New EFRA Committee report warns that food trade under WTO rules post-Brexit could lead to cheaper imports, produced to lower standards, damaging British producers.
Eating Better has welcomed the Environment, Food and Rural Affairs Committee of MPs report into Brexit: Trade in Food and its commitment to maintaining high food standards, saying:
“The UK has an international reputation for high animal welfare, environmental and food standards. These must not be sacrificed on the altar of cheap imports. Doing so could undermine the premium British brand and might affect our ability to negotiate trade deals with other countries. We will hold the Secretary of State to his assurances that there will be no compromise on animal welfare, environmental and food standards.”
In Eating Better’s submission to the Inquiry last autumn, we called for Brexit and new trade deals to mean high-standard Britain, particularly for meat and dairy foods, and for a reshaping of our food and farming system so that it delivers better for our health, the environment and climate change, for farm animal welfare, and for providing livelihoods from sustainable farming.
The Committee’s report illustrates the importance of EU trade for food (see chart below) which accounts for on average 60% of exports and 70% of imports, though this is typically higher for livestock products.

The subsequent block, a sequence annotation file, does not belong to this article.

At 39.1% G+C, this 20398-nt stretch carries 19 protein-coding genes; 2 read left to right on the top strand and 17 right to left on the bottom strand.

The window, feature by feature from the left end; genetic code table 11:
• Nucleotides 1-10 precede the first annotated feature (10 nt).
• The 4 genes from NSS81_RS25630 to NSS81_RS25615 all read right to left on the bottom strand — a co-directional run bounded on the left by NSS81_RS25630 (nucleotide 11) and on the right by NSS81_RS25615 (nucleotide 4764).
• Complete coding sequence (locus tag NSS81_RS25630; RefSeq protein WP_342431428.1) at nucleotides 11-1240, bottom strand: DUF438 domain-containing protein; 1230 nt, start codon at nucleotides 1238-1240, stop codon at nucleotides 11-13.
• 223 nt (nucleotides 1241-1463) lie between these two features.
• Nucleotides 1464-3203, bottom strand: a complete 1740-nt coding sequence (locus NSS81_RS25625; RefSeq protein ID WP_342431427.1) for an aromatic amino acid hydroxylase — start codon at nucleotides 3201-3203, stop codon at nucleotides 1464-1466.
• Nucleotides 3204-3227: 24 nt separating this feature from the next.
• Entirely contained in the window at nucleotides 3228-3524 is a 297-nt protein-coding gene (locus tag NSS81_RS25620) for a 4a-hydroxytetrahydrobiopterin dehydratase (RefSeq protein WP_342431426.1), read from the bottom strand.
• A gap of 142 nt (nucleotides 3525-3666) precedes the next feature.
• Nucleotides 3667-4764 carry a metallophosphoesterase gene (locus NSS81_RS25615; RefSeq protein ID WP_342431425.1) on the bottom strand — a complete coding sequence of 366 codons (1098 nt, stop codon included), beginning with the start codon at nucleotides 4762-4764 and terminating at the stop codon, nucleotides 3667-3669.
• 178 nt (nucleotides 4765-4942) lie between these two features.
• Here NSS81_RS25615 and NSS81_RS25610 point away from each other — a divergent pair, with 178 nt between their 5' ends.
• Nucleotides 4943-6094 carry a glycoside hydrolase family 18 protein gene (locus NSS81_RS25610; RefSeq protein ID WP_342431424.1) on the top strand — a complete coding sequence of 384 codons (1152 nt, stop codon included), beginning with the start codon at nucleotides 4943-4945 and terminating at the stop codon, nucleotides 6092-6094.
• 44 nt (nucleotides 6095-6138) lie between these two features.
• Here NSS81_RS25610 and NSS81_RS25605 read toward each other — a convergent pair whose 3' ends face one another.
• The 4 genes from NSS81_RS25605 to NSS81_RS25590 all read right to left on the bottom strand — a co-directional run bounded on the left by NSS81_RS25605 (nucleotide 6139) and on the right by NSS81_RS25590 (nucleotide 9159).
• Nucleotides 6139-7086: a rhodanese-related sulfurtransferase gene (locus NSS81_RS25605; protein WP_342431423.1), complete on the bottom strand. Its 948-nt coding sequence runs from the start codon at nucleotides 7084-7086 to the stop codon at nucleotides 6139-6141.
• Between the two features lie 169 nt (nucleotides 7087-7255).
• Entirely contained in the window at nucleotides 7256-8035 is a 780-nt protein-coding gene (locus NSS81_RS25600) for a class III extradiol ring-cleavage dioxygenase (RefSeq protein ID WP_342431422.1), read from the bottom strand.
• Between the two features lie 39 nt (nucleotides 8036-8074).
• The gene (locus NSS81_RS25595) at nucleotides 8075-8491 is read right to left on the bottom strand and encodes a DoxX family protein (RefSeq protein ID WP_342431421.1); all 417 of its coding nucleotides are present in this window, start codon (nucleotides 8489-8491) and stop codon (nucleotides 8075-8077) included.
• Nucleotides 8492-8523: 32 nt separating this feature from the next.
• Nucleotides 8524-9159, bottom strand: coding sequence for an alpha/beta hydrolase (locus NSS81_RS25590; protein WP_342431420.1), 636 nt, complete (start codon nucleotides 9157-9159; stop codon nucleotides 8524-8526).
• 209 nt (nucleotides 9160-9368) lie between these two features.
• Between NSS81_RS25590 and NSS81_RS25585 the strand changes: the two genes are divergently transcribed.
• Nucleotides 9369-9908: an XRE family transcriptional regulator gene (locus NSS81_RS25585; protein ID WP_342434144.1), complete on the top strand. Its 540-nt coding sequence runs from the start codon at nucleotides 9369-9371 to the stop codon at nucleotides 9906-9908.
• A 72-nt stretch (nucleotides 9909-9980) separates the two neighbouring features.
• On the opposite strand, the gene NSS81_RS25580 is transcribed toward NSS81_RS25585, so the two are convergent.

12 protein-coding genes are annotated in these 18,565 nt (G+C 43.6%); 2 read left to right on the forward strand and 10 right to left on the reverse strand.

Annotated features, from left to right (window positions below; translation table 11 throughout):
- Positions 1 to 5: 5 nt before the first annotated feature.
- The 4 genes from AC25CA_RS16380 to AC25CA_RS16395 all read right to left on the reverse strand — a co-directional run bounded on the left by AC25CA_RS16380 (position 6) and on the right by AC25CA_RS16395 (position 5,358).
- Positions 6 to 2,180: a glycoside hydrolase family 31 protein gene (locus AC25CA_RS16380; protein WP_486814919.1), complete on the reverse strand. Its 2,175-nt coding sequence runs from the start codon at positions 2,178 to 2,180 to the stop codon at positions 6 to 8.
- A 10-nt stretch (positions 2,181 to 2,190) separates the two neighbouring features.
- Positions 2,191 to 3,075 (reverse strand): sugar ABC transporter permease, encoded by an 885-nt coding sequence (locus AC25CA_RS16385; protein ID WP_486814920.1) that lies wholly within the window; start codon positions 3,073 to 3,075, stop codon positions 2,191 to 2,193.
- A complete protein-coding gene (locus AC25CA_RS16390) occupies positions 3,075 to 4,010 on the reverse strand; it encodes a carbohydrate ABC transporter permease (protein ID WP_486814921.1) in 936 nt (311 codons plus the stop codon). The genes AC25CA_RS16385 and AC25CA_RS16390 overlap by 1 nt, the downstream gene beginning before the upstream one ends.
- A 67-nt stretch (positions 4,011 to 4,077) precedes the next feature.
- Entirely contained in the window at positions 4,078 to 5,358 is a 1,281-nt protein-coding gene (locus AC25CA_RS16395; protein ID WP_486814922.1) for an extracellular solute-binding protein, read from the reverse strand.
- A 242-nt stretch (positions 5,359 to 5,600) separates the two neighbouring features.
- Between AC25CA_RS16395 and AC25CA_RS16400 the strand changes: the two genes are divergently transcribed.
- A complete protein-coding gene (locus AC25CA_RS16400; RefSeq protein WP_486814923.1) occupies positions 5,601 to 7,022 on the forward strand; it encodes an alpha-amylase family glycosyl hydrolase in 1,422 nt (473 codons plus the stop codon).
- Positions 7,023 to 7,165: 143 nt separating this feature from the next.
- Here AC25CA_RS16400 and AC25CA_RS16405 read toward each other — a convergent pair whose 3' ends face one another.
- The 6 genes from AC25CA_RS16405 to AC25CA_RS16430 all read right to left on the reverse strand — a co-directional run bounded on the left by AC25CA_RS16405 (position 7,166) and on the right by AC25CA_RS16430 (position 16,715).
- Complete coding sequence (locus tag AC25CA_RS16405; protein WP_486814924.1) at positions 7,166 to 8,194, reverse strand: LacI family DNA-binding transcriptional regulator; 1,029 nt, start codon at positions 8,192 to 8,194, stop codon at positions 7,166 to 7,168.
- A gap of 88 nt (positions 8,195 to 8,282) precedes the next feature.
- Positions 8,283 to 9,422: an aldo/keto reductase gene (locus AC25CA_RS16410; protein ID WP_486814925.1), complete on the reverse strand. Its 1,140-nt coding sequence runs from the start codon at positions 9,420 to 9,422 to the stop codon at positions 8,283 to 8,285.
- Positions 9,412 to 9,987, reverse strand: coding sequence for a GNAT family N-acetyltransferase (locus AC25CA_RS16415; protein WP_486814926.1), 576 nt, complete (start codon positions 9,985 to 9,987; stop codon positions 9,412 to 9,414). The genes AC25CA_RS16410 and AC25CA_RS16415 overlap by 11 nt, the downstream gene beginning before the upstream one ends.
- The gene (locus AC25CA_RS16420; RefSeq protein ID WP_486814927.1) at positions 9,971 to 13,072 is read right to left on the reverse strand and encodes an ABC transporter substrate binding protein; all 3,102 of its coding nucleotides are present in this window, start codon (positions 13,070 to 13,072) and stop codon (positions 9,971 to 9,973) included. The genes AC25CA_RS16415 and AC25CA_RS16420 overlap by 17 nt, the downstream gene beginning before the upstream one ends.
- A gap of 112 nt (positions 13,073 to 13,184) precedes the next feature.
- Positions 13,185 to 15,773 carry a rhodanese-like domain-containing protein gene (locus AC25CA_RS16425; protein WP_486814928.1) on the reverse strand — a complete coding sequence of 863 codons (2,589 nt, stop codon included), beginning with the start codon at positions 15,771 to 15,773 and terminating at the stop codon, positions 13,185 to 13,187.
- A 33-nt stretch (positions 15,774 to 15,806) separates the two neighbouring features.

The report focuses on the impact of the UK having to trade under World Trade Organisation (WTO) rules in the event of no deal being reached between the UK and EU. It starkly warns of the consequences for the British public of higher food prices from existing tariffs, while at the same time highlighting that reducing tariffs could have a devastating effect on the long-term future of the UK’s agricultural industry with many British farmers forced out of business by cheaper imports produced to lower standards. In contrast to this scenario, the Committee wants to see Government policies that would stimulate home grown food production.
The Committee’s MPs also criticise the Government for its failure to offer any clarity to the agricultural industry on its post-Brexit policy, the lack of IT systems to deal with future trade and uncertainty about how border inspections will be carried out.
Eating Better also welcomes the recommendations for improved food labelling to improve country of origin labelling and for mandatory method of production labelling which would help people choose meat and dairy foods produced to higher standards.
Eating Better agrees with the Committee that clarity is needed as to the Government’s long-term vision and future support. We shall be looking carefully at the Government’s forthcoming Agriculture Bill.
House of Commons, Environment, Food and Rural Affairs Committee, Brexit: Trade in Food, published 18 February 2018 can be downloaded here.
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